Last week I plugged an Xbox 360 controller into my Samsung KS8000 TV and started playing PC games on it--with my PC still sitting on the other side of the house. There was no console, no set top box. I couldn't believe it worked, but it did, thanks to a recent collaboration between Valve and Samsung to bring Steam Link functionality to Samsung Smart TVs. Samsung released a beta app to its TV app store and I spent a weekend trying out a variety of games, including my recent obsession Hollow Knight and some more performance intensive action games like Dark Souls 3. After a few hours of gaming, I found streaming straight to my TV worked essentially as well as it did through the Steam Link hardware, and that's amazing for an app still in beta.
Getting up and running was as simple as searching for Steam Link on the TV's app store, downloading it, and making sure my PC was online. Launching the app brought up a familiar Steam in-home streaming interface, and the TV saw my PC on the network right away. I have both wired with Ethernet, which is ideal (and probably mandatory, at least for the PC end) for good quality streaming.
Now here's where I ran into a bit of trouble. The introductory post on the Steam forums said that the beta version of the app currently only supports the Steam controller. I plugged the Steam controller's wireless dongle into the Samsung Smart Hub's USB port, and it did recognize it, but it only accepted one out of every 10 inputs or so. I could barely navigate the menus. Fresh batteries and a controller update via my PC didn't seem to make a difference. The Steam controller, at least for me, was unusable. Out of frustration, I tried a wired Xbox 360 controller instead. It worked immediately. No issues, no dropped inputs. Weird, but I decided not to question it and get into some gaming.
Once in Steam Big Picture mode, the experience is identical to Steam streaming to any other device. I played about two hours of Hollow Knight and found the control inputs snappy and never suffered from lag or hitching as the game data ran across my network. I did get some visual artifacting in one area that distorted and pixelated large chunks of the screen, which was a bummer. But that was the only part of playing Hollow Knight that reminded me I was streaming.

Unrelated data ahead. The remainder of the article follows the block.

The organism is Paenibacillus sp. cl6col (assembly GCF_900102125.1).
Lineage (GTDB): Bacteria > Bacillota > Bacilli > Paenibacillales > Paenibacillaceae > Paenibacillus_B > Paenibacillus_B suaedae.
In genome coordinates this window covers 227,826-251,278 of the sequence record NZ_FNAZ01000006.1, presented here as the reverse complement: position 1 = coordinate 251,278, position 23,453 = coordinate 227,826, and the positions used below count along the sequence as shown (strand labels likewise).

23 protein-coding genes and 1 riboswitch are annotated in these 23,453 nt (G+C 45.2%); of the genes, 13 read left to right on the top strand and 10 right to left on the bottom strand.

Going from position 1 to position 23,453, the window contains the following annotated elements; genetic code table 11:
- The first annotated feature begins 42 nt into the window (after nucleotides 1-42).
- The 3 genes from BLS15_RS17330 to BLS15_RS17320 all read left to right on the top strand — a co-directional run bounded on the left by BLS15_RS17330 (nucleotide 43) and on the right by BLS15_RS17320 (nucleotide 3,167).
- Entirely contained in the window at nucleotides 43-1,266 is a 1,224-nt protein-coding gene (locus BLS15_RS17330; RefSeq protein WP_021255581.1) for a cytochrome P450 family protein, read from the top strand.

The next game I tried was Broforce, a 2D action game that you'd think would be easy enough to stream. Apparently not: the game lagged tremendously every time I pulled the trigger.
Thankfully, everything else I tried after that fared better. Dark Souls 3 ran flawlessly, and I played about an hour of the original Dishonored with no issues and settings maxed out. For kicks I installed Castle of Illusion, the remake of the Sega Genesis Mickey Mouse platformer, and it played just fine. I have no idea why I own that game, but it works well with Steam in-home streaming. I also dabbled in the hilarious Jazzpunk and played through a run of Enter the Gungeon before feeling satisfied that streaming works through the TV as it should.
I was worried my TV wouldn't have the processing power to decode the gameplay video coming from my PC, but nothing I played seemed to indicate that was the case. I was able to play at 1080p, 60fps, and the visual artifacting I experienced during Hollow Knight was, I'm guessing, a result of Steam's stream encoding and not the fault of the TV hardware. Other users seem to have mixed results—judging by the , some have trouble getting the TV to recognize their PC or have issues with lag. I'm guessing some were using Wi-Fi, and the KS8000's Wi-Fi antenna isn't exactly stellar. Other Samsung models may also have more issues; the app works on all of its 2016/2017 4K models.
With the app still in beta, I imagine it's only going to get better. The big question mark for me is controller support, particularly for wireless controllers. The Steam controller was recognized but didn't work properly. To use the Xbox One controller's wireless PC dongle, the TV would need the proper driver. I hope the finalized app brings with it solid support for Xbox and PlayStation controllers, and ideally four of them at a time for multiplayer gaming.
It's crazy that a few years ago, having a PC in the living room seemed like the only practical way to make PC gaming on the couch a reality. Then it was as affordable as a $50 streaming box. Streaming still has its issues, but it's much more reliable than it was when Valve first introduced it. If this Steam Link app irons out its few issues and eventually shows up on all Samsung TVs—and then all Sony TVs, and all LG TVs, yada yada—we won't need that living room PC at all. Now we can just attach controllers straight to our TVs and go to town.